Kill First, Stand Your Ground Later

July 20, 2013

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Loading a gunIn Florida it’s actually possible to shoot someone dead, notch your gun and walk away as if nothing unusual had happened. This is how cheap some lives are in the Sunshine state.

As everyone now knows, in Florida, in the case of Trayvon Martin this is what happened —except for an inconvenient side trip through the court system for the shooter, George Zimmerman.  Actually, there was almost not even a trial. Following his killing of Martin, Zimmerman was quickly released without investigation when he claimed he had been in fear for his life and had “stood his ground”.

In Florida (and 23 other states) the license to kill is called “stand your ground”. The only thing that got the Martin case investigated at all was when the public got wind of the circumstances through some in the media who saw those circumstances for what they were. With the ensuing public outcry the Florida justice system (if you want to call it that) decided that maybe they should take a closer look.

The cylinder of the stand your ground revolver began turning in Oct. 1, 2005 when the Florida Legislature passed a law that took the state  back a 150 years or so. It reestablished a wild-west ethic in the fantasy land of cigar boats and Disney for the convenience of angry Americans with itchy trigger fingers and the National Rifle Association at their backs. Florida was the first state to flip a previous “responsibility to retreat” standard in the face of confrontation, to a right to shoot when you feel like it.

As if the law wasn’t irresponsible enough on its face, it gets really ugly in its application.

Here’s the thing— although the Martin case “had nothing to do with race” as both the prosecution and defense in the proceeding insisted, anyone with a little historical perspective and social awareness knows this is, let’s say, a bag of baloney (to avoid a more apt, but vulgar, term). The case seethed with race.

Trayvon Martin was a black youth wearing a hoody in a place George Zimmerman thought a black youth wearing a hoody should not be. Zimmerman followed this black youth, as any upstanding armed vigilante should, and shot him, defending the homicide with the claim that he had “stood his ground”.

Zimmerman is white by the way.

Here are reasons I believe race played a part in Martin’s murder and that the stand your ground law is biased:

1. Zimmerman’s history of 911 calls on black men, and the recording of his call the night of Trayvon’s death.

2. The inequity of the law’s application: i.e. the case of Marissa Alexander, a black woman who fired warning shots over the head of her abusive husband (killing no one) and cited the stand your ground law in her defense. Alexander was sentenced to 20 years.Marissa Alexander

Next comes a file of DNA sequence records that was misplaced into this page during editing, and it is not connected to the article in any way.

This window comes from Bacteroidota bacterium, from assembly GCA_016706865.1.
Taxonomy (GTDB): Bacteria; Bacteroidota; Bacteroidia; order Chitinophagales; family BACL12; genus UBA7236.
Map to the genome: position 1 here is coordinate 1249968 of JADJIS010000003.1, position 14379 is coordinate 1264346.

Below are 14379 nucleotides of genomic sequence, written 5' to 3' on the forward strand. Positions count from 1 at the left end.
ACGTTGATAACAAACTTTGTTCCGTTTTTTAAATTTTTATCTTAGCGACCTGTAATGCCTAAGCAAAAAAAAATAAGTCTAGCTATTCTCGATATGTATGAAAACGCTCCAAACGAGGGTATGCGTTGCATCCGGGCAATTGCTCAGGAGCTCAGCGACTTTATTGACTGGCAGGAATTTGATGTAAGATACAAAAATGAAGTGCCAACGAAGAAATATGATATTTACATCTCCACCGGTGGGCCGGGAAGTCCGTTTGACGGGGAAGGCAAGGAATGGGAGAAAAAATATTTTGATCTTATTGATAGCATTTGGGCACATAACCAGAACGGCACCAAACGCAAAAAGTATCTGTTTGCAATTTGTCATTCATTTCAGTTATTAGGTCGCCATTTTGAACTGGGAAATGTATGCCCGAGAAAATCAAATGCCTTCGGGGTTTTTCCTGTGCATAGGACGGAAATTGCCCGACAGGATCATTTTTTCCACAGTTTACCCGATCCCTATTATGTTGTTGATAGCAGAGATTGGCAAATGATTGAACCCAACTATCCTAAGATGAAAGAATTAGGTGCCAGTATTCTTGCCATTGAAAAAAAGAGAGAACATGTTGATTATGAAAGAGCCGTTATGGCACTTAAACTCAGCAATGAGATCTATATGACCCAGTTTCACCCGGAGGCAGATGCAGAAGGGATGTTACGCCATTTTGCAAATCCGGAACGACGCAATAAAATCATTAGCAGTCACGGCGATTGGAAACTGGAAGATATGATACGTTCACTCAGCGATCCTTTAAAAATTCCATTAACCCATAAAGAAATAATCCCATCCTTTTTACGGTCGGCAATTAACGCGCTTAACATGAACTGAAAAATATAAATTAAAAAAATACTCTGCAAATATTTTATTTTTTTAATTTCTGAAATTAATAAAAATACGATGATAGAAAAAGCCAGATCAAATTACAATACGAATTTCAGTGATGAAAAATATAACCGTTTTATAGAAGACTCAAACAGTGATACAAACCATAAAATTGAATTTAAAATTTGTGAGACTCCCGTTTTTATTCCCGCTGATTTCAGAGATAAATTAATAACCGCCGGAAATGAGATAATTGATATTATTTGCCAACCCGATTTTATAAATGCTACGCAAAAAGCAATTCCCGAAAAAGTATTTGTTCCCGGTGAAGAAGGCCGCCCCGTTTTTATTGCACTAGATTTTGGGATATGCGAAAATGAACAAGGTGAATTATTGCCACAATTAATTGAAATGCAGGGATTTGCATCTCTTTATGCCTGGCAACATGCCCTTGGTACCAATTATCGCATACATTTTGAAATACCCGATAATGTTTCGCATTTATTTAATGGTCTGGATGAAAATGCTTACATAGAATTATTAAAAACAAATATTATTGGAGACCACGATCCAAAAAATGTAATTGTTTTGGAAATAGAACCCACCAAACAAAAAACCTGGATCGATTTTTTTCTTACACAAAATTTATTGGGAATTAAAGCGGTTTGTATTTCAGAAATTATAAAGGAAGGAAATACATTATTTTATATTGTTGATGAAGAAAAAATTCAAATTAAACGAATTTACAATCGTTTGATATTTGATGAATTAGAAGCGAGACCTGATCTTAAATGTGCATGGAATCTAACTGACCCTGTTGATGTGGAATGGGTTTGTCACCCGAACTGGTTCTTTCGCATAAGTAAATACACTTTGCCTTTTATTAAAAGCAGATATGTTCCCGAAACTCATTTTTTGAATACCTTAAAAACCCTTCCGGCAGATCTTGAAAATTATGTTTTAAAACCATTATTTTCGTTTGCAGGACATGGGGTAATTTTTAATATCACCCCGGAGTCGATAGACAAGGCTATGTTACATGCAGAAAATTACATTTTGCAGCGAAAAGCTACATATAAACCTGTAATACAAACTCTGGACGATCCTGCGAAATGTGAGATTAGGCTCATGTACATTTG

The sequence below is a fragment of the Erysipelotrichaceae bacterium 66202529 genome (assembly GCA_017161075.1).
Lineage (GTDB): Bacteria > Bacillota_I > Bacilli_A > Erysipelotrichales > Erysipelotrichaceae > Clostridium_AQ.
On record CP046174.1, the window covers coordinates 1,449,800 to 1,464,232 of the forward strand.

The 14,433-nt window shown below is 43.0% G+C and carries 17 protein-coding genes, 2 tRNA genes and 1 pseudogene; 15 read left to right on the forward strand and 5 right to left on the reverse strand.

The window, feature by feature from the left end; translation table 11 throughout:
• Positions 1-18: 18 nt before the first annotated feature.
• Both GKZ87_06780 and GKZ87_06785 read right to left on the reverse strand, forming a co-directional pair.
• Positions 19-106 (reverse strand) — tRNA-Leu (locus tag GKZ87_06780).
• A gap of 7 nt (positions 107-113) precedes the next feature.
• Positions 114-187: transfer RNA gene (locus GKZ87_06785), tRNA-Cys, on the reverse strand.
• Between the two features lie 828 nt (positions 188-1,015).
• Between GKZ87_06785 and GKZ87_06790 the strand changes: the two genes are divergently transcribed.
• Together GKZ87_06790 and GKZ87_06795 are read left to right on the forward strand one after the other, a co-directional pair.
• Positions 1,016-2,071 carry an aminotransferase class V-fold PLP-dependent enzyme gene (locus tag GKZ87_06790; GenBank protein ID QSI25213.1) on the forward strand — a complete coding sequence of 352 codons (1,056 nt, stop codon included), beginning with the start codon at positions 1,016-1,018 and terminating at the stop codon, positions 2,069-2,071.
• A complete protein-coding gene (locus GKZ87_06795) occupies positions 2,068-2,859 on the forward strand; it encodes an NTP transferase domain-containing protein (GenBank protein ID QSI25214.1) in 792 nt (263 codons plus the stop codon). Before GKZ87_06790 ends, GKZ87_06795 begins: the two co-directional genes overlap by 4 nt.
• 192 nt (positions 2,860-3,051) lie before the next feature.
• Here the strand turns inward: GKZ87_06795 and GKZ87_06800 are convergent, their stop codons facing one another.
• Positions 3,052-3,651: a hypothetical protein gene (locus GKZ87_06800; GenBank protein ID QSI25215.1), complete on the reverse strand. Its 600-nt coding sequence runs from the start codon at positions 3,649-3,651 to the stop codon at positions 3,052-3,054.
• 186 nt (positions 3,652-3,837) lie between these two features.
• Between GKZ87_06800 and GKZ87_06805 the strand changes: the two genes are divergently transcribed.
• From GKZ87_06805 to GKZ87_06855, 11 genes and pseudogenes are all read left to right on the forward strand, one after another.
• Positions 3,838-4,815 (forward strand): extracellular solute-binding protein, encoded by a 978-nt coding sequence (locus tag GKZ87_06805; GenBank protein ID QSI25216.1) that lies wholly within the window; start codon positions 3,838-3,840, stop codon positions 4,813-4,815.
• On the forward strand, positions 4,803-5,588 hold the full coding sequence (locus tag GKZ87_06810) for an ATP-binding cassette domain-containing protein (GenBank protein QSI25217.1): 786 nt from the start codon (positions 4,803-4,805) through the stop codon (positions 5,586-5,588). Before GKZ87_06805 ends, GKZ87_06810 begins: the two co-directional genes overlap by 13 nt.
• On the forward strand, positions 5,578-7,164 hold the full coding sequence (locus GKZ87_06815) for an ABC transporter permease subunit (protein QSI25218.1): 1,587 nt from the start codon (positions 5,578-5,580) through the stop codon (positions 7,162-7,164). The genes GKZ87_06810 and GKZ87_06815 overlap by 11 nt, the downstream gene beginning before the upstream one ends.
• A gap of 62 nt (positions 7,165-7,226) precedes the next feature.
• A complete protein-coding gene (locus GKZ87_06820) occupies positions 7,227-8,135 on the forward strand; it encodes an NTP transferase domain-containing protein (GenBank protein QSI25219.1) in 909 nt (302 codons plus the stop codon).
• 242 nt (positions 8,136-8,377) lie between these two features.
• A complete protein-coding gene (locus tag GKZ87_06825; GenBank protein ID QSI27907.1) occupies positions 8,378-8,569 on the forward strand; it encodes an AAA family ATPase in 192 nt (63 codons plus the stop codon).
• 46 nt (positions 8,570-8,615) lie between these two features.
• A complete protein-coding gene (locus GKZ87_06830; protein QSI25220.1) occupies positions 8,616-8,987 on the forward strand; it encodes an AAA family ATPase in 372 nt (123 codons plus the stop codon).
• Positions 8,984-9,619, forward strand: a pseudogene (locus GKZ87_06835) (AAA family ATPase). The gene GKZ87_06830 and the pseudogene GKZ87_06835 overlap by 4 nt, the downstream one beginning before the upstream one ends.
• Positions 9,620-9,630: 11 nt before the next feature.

3. The case of Bill O’Reilly who responded to Tavis Smiley in an interview about the Zimmerman case by (I’m sure) expressing the views of many white Americans.

In that interview Smiley says, “I’m just waiting for the NRA to say Trayvon Martin would be alive today if he’d had a gun.”

To which O’Reilly replies, citing black on black violence, “I believe a lot of the problem is generated by blacks themselves, who won’t solve the problems of their neighborhood.”

“I can solve the problem too,” say Smiley. “Arm every black person in America then let’s see what the NRA has to say.”

“Aw, Tavis,” say O’Reilly, “that’s a little extreme.”

For Bill O’Reilly, what’s good for the goose is evidently not good for the gander.

Still, the actual circumstances of the Zimmerman/Martin confrontation could be known by only two people and one of them is conveniently mute. What’s more, given the law in Florida, what Zimmerman did might have been perfectly legal, proving once again that the law and justice are not synonymous.

Columnist Donald Kaul points out the problem with this at Common Dreams.com.  Kaul clearly sympathizes with those who think justice was not done by Zimmerman’s acquittal, but says:

“As a matter of fact, I would not vote for a guilty verdict on the charge of murder. By Florida law, the evidence did not prove “beyond the shadow of a doubt” that Zimmerman murdered Martin.”

And, as the President said in one of his responses to the tragedy, “We are a nation of laws (not justice).” —parenthesis mine.

In fact Florida’s stand your ground law just happens to coincide with increasing incidents in the United States of psychopaths with guns on killing sprees —psychopaths who are able to do what they do because gun manufacturers and their media mouthpiece, the NRA have labored ceaselessly to gin up fears both of threats to the 2nd amendment and of brown-skinned others. According to the NRA guns must be available to anyone no matter who, no matter what in order to protect the rights of anyone to shoot anyone they see fit to shoot (not counting armed blacks if Bill O’Reilly is any example of white thinking).

In fact “stand your ground” is just a codified license to kill. And it’s supporters are as guilty as George Zimmerman in the killing of Trayvon Martin because, as Donald Kaul wound up in his article, “It’s a really stupid law.”

by Jim Culleny
7/20/13

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